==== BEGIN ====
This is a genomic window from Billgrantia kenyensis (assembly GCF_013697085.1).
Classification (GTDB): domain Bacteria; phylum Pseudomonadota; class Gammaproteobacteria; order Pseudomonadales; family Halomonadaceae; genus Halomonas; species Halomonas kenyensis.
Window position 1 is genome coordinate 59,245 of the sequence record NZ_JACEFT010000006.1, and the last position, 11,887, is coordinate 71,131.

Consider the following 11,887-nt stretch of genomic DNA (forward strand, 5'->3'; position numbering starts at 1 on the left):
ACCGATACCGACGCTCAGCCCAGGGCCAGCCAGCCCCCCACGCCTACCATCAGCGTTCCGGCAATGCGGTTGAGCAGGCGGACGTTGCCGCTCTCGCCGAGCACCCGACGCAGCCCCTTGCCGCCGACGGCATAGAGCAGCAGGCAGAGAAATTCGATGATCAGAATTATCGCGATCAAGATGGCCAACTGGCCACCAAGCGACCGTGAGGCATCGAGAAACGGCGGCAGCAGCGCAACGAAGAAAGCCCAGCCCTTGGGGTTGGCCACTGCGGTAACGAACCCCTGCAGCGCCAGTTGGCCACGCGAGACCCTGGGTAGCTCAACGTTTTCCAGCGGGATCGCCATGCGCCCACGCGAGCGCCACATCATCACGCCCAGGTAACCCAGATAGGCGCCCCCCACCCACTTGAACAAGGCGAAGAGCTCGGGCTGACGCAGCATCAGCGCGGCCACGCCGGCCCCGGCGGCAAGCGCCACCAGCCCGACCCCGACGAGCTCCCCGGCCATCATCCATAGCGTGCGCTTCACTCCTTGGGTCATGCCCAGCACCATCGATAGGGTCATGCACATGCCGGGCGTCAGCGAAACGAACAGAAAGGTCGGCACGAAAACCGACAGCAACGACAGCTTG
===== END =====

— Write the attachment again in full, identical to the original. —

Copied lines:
This is a genomic window from Billgrantia kenyensis (assembly GCF_013697085.1).
Classification (GTDB): domain Bacteria; phylum Pseudomonadota; class Gammaproteobacteria; order Pseudomonadales; family Halomonadaceae; genus Halomonas; species Halomonas kenyensis.
Window position 1 is genome coordinate 59,245 of the sequence record NZ_JACEFT010000006.1, and the last position, 11,887, is coordinate 71,131.

Consider the following 11,887-nt stretch of genomic DNA (forward strand, 5'->3'; position numbering starts at 1 on the left):
ACCGATACCGACGCTCAGCCCAGGGCCAGCCAGCCCCCCACGCCTACCATCAGCGTTCCGGCAATGCGGTTGAGCAGGCGGACGTTGCCGCTCTCGCCGAGCACCCGACGCAGCCCCTTGCCGCCGACGGCATAGAGCAGCAGGCAGAGAAATTCGATGATCAGAATTATCGCGATCAAGATGGCCAACTGGCCACCAAGCGACCGTGAGGCATCGAGAAACGGCGGCAGCAGCGCAACGAAGAAAGCCCAGCCCTTGGGGTTGGCCACTGCGGTAACGAACCCCTGCAGCGCCAGTTGGCCACGCGAGACCCTGGGTAGCTCAACGTTTTCCAGCGGGATCGCCATGCGCCCACGCGAGCGCCACATCATCACGCCCAGGTAACCCAGATAGGCGCCCCCCACCCACTTGAACAAGGCGAAGAGCTCGGGCTGACGCAGCATCAGCGCGGCCACGCCGGCCCCGGCGGCAAGCGCCACCAGCCCGACCCCGACGAGCTCCCCGGCCATCATCCATAGCGTGCGCTTCACTCCTTGGGTCATGCCCAGCACCATCGATAGGGTCATGCACATGCCGGGCGTCAGCGAAACGAACAGAAAGGTCGGCACGAAAACCGACAGCAACGACAGCTTG